With the current need for self-isolation and social distancing, Vancouver performers are having to get a little more creative.
Virtual open mic nights, online readings and drag performances via social media are becoming the new normal as Vancouver waits out the COVID-19 pandemic.
One local filmmaker decided to take it a step further with the Vancouver Quarantine Performance Project (VQPP), an online festival and competition aimed at bringing the city’s actors, writers and creators together (virtually) to create and share art.
“The film community and arts community in Vancouver have been a huge part of my life, and it kills me to see it suffer these days,” Joel McCarthy, who is also festival director at Run N Gun: Vancouver's 48 hour film festival and a directing teacher, said in an email.
Launched this week, VQPP includes four categories – original monologue (must be completely original and never performed before), quarantine short film (shot in your own home, isolated outside or animated), original song (must be a world premier and performed on a video) and stand-up comedy routine (created for the contest and submitted as a video file).
The project will culminate on April 18 and 19 with a live variety show on YouTube where awards will be given and the audience can vote for their favourites.
McCarthy said the idea for the project started percolating when the NBA suspended its season on March 11.
“The writing on the wall was clear, so I started obsessing over what could be done,” he said. “We had some local film festivals coming up that I was really excited about and they are all cancelled now. I wanted to create something that couldn't be cancelled.”
The project was announced March 16 and, McCarthy said, Vancouver’s arts community has jumped at the chance to keep creating while self-isolating.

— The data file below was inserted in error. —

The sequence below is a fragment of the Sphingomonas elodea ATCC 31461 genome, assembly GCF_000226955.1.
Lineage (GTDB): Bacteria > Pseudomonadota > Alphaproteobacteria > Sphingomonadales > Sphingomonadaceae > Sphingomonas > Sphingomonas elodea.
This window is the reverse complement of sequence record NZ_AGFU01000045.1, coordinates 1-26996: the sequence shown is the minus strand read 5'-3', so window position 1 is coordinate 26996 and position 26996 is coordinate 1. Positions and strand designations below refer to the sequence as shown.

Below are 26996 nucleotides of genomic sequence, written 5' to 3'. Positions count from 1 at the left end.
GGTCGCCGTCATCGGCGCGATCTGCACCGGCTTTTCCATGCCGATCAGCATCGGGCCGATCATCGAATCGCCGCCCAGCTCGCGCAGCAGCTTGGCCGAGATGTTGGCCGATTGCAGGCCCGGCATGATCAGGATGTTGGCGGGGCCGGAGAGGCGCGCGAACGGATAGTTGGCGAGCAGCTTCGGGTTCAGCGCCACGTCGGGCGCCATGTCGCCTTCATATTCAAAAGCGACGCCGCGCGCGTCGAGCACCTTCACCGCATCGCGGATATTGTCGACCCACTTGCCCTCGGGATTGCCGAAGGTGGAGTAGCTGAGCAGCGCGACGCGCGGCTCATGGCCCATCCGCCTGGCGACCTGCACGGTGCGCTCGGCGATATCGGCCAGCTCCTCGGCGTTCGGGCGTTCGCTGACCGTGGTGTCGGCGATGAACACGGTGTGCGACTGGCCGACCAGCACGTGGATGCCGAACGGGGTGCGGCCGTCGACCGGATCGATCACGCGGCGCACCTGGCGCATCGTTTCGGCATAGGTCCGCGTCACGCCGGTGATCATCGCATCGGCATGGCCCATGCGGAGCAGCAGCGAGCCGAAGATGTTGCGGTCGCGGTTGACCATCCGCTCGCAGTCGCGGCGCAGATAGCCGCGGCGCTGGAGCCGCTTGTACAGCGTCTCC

“I know of a ton of people who are planning and creating now… [we] already have a number of submissions. We don't know how big this thing is going to get, but we are generating multiple plans based on how many submissions we get.”
McCarthy said it was a “mixed bag of events” that inspired the project.
“I was feeling very down seeing pretty much all of my friends lose their jobs over the matter of a few days,” he said, adding that at the same time he was watching viral videos of quarantined Italians singing from their balconies.
McCarthy also has some experience with broadcasting live events online – the last film competition he organized sold out quickly so the decision was made to take it online – and he already has the needed equipment and infrastructure in place.
“This is ultimately a way of me dealing with my depression, anxiety and despair as we go through these uncertain times.”
McCarthy said updates will be posted on the VQPP Facebook page and an official schedule will be released once all the submissions are in and organizers know how much content they have.
Submissions are due April 3.